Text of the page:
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The Dark Knight Review

By Joe Lozito

Big "Knight"


I don't want to say that "The Dark Knight" - director Christopher Nolan's eagerly anticipated follow-up to 2005's franchise-saving "Batman Begins" - has a lot to live up to, but as one of my friends put it: "I just want it to be the best movie I've ever seen." No pressure, Chris. Warner Brothers, the film's distributor, can rest easy in the knowledge that they've put the Bat-series in the hands of a crafty, intelligent and uncompromising director. Summer movie audiences may not get the whiz-bang blockbuster they're expecting (for that, they've always got "Iron Man"). But those ready for Mr. Nolan's intense, challenging, flawed and, yes, dark vision will not be disappointed.

In the opening sequence, set to James Newton Howard's hypnotic score, criminals decked out in clown masks viciously rob a Gotham bank, picking each other off along the way. When the last standing robber removes his mask, the scarred, wild-eyed face of The Joker is revealed. And this isn't your grandfather's Joker. Heath Ledger, in his final complete performance, creates a piercing, unforgettable portrait of a madman. His Joker is 180 degrees from the last big-screen portrayal of Batman's iconic nemesis (brought to hammy life by Jack Nicholson in Tim Burton's 1989 "Batman"). Where Mr. Nicholson's performance was full of gleeful menace, Mr. Ledger's is all business. Where Jack's Joker was larger-than-life, Heath's is grounded in reality. And that make it all the more frightening. As it turns out, this final, enthralling performance has the tragic irony of being the actor's best. And, executing a crime spree of his own, Mr. Ledger steals his every scene.

The Joker's motives are simple. He has none. As Michael Caine's Alfred puts it, "some men just want to watch the world burn". You'd think a villain like that would make for a meandering movie. But Mr. Nolan's finely-crafted script - written with brother Jonathan ("Begins" writer David S. Goyer had a hand in the story) - has a lot to do. The Joker, it turns out, is just the catalyst; the psychotic fly in the Gotham ointment. The money stolen at the beginning of the film belongs to Gotham's mob bosses - a clever mélange of Italian, Eastern European and Black stereotypes, led by none other than Eric Roberts. The Joker uses the funds to go on a killing spree, taunting Batman to remove his mask and reveal his true identity. But the villain's real goal is to create anarchy.

On the side of good are Lt. Gordon (Gary Oldman, given a nice, juicy slice of the pie this time around) and newly-elected D.A., and soon-to-be "Two-Face", Harvey Dent (Aaron Eckhart, in a surprisingly noble turn). Dent is a crusader for justice - Gotham's "White Knight". And, to further complicate things, he's dating Bruce Wayne's former flame Rachel Dawes (Maggie Gyllenhaal, taking over for Katie Holmes and making a playful go of it).

As you might have guessed, there's a whole lotta movie packed into "Knight". And at the center of it all is Christian Bale, reprising his role. This time around, Mr. Bale takes the duality of the character to even further extremes, playing up Bruce Wayne's egotistical playboy image while giving Batman a nearly unintelligible growl (thanks to some overdone vocal distortion). Mr. Bale still makes a fantastic caped crusader, but it would have been nice if the character actually accomplished more in the film.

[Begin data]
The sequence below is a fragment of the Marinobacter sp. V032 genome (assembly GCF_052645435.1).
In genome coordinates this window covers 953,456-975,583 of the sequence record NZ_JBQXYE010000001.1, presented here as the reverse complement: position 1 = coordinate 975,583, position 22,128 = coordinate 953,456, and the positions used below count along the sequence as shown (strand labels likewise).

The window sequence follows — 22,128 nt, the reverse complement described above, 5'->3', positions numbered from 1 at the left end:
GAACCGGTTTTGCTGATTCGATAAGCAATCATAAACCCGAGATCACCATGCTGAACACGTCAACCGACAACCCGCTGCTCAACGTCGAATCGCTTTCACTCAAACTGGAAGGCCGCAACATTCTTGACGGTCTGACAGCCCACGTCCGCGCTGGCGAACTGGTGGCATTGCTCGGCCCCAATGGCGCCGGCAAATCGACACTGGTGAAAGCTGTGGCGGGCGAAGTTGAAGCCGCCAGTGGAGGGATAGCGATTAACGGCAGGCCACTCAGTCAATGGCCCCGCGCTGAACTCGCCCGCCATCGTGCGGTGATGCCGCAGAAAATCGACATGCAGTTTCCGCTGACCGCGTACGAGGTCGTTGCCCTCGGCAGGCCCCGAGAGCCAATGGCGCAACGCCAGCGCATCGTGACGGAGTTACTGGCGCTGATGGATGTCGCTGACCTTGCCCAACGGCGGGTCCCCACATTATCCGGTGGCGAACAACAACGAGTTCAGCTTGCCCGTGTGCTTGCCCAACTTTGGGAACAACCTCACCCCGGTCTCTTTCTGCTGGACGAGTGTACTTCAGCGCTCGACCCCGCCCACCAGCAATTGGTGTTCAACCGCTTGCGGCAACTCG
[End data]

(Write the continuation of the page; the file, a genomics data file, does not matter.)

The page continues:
The Joker, more of a symbol than a character (he's never given a backstory), appears to be everywhere at once, somehow planting countless drums of gasoline all over the city at a moment's notice (apparently, The Joker is immune to the high cost of oil). There are explosions galore and - with echoes of 9/11, terrorism and the Patriot Act all on display - poor Batman never stands a chance. As it is, Gotham all but crumbles around him (likely Mr. Nolan's point), which doesn't make Batman much of a hero (also probably the point) or "Dark Knight" much of a summer blockbuster. What it is, instead, is an epic, difficult, at times frustrating film that transcends the term "comic book movie". What starts as a strong, straightforward "Batman movie" (a kidnapping in Hong Kong is particularly stunning) fittingly descends into chaos. The Joker, no doubt, would be pleased.

It's worth noting that "The Dark Knight" is the first feature film to be shot partly in the IMAX format. Six full sequences are filmed using this technology which means, if you see the film in an IMAX theater, the film will expand to fill the eight-story tall screen six times over the course of the movie (the rest of the time, the film will be letterboxed). While this technique may sound like a gimmick, in the hands of a craftsman like Mr. Nolan, it subtly enhances the experience of the film - though, maybe not enough to recommend standing in line for IMAX tickets.

What did you think?

Movie title The Dark Knight
Release year 2008
MPAA Rating PG-13
Our rating
Summary Freed from the confines of an origin story, director Christopher Nolan lets loose with an intense, challenging, flawed and, yes, dark vision of Gotham under siege, featuring an unforgettable final performance by Heath Ledger as the clown prince of crime.
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